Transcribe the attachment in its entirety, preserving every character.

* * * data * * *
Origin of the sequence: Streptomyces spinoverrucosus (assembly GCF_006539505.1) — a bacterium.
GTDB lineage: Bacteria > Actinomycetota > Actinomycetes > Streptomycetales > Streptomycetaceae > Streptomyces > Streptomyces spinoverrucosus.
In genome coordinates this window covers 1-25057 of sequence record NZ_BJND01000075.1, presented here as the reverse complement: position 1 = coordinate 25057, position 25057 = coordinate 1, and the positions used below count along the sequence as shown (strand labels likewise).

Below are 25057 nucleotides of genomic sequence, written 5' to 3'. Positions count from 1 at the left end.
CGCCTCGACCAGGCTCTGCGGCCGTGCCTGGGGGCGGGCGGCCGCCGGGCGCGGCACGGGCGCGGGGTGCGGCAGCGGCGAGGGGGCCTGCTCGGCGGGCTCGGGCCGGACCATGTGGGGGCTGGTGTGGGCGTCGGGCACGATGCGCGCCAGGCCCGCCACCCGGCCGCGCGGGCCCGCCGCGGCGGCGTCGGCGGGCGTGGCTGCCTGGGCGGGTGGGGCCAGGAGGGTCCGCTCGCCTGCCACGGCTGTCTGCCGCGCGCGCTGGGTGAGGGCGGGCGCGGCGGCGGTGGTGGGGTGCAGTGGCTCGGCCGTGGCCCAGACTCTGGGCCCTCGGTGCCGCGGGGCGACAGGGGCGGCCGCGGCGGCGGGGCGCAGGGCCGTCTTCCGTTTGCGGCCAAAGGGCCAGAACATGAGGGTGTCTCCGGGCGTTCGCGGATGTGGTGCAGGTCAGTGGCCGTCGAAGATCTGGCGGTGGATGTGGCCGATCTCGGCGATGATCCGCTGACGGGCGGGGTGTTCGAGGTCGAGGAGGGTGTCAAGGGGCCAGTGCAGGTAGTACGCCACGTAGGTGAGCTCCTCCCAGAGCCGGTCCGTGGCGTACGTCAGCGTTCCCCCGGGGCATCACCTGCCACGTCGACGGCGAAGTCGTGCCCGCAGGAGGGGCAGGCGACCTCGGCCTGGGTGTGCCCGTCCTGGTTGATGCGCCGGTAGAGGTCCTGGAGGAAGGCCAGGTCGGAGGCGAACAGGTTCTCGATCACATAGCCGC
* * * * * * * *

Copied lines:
Origin of the sequence: Streptomyces spinoverrucosus (assembly GCF_006539505.1) — a bacterium.
GTDB lineage: Bacteria > Actinomycetota > Actinomycetes > Streptomycetales > Streptomycetaceae > Streptomyces > Streptomyces spinoverrucosus.
In genome coordinates this window covers 1-25057 of sequence record NZ_BJND01000075.1, presented here as the reverse complement: position 1 = coordinate 25057, position 25057 = coordinate 1, and the positions used below count along the sequence as shown (strand labels likewise).

Below are 25057 nucleotides of genomic sequence, written 5' to 3'. Positions count from 1 at the left end.
CGCCTCGACCAGGCTCTGCGGCCGTGCCTGGGGGCGGGCGGCCGCCGGGCGCGGCACGGGCGCGGGGTGCGGCAGCGGCGAGGGGGCCTGCTCGGCGGGCTCGGGCCGGACCATGTGGGGGCTGGTGTGGGCGTCGGGCACGATGCGCGCCAGGCCCGCCACCCGGCCGCGCGGGCCCGCCGCGGCGGCGTCGGCGGGCGTGGCTGCCTGGGCGGGTGGGGCCAGGAGGGTCCGCTCGCCTGCCACGGCTGTCTGCCGCGCGCGCTGGGTGAGGGCGGGCGCGGCGGCGGTGGTGGGGTGCAGTGGCTCGGCCGTGGCCCAGACTCTGGGCCCTCGGTGCCGCGGGGCGACAGGGGCGGCCGCGGCGGCGGGGCGCAGGGCCGTCTTCCGTTTGCGGCCAAAGGGCCAGAACATGAGGGTGTCTCCGGGCGTTCGCGGATGTGGTGCAGGTCAGTGGCCGTCGAAGATCTGGCGGTGGATGTGGCCGATCTCGGCGATGATCCGCTGACGGGCGGGGTGTTCGAGGTCGAGGAGGGTGTCAAGGGGCCAGTGCAGGTAGTACGCCACGTAGGTGAGCTCCTCCCAGAGCCGGTCCGTGGCGTACGTCAGCGTTCCCCCGGGGCATCACCTGCCACGTCGACGGCGAAGTCGTGCCCGCAGGAGGGGCAGGCGACCTCGGCCTGGGTGTGCCCGTCCTGGTTGATGCGCCGGTAGAGGTCCTGGAGGAAGGCCAGGTCGGAGGCGAACAGGTTCTCGATCACATAGCCGC